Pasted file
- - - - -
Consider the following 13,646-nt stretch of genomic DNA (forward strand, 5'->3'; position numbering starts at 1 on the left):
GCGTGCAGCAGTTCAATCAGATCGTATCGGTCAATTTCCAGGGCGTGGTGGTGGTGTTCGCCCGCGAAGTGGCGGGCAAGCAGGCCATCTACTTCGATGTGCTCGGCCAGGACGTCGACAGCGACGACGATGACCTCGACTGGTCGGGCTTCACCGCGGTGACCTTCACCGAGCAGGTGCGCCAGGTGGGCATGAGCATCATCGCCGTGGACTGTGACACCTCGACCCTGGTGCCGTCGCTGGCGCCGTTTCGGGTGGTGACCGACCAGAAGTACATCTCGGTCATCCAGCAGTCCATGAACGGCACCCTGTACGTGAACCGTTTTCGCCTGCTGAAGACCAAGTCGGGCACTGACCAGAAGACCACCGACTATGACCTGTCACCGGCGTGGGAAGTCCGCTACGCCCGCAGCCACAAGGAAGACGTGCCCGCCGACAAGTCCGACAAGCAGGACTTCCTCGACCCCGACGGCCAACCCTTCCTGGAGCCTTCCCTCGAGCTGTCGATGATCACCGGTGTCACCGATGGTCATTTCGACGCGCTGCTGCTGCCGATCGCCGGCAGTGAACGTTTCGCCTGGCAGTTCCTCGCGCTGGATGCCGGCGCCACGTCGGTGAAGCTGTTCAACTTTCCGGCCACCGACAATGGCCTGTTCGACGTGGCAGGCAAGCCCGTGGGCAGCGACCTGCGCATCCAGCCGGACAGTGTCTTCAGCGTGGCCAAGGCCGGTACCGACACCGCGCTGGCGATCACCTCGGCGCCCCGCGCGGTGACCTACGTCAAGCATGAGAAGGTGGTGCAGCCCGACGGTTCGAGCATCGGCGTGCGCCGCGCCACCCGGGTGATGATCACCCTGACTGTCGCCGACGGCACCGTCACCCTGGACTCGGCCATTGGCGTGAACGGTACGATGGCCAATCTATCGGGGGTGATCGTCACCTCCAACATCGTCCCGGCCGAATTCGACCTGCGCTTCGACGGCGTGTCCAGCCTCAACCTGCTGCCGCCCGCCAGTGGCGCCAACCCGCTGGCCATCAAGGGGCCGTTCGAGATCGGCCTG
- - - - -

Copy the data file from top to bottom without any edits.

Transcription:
Consider the following 13,646-nt stretch of genomic DNA (forward strand, 5'->3'; position numbering starts at 1 on the left):
GCGTGCAGCAGTTCAATCAGATCGTATCGGTCAATTTCCAGGGCGTGGTGGTGGTGTTCGCCCGCGAAGTGGCGGGCAAGCAGGCCATCTACTTCGATGTGCTCGGCCAGGACGTCGACAGCGACGACGATGACCTCGACTGGTCGGGCTTCACCGCGGTGACCTTCACCGAGCAGGTGCGCCAGGTGGGCATGAGCATCATCGCCGTGGACTGTGACACCTCGACCCTGGTGCCGTCGCTGGCGCCGTTTCGGGTGGTGACCGACCAGAAGTACATCTCGGTCATCCAGCAGTCCATGAACGGCACCCTGTACGTGAACCGTTTTCGCCTGCTGAAGACCAAGTCGGGCACTGACCAGAAGACCACCGACTATGACCTGTCACCGGCGTGGGAAGTCCGCTACGCCCGCAGCCACAAGGAAGACGTGCCCGCCGACAAGTCCGACAAGCAGGACTTCCTCGACCCCGACGGCCAACCCTTCCTGGAGCCTTCCCTCGAGCTGTCGATGATCACCGGTGTCACCGATGGTCATTTCGACGCGCTGCTGCTGCCGATCGCCGGCAGTGAACGTTTCGCCTGGCAGTTCCTCGCGCTGGATGCCGGCGCCACGTCGGTGAAGCTGTTCAACTTTCCGGCCACCGACAATGGCCTGTTCGACGTGGCAGGCAAGCCCGTGGGCAGCGACCTGCGCATCCAGCCGGACAGTGTCTTCAGCGTGGCCAAGGCCGGTACCGACACCGCGCTGGCGATCACCTCGGCGCCCCGCGCGGTGACCTACGTCAAGCATGAGAAGGTGGTGCAGCCCGACGGTTCGAGCATCGGCGTGCGCCGCGCCACCCGGGTGATGATCACCCTGACTGTCGCCGACGGCACCGTCACCCTGGACTCGGCCATTGGCGTGAACGGTACGATGGCCAATCTATCGGGGGTGATCGTCACCTCCAACATCGTCCCGGCCGAATTCGACCTGCGCTTCGACGGCGTGTCCAGCCTCAACCTGCTGCCGCCCGCCAGTGGCGCCAACCCGCTGGCCATCAAGGGGCCGTTCGAGATCGGCCTG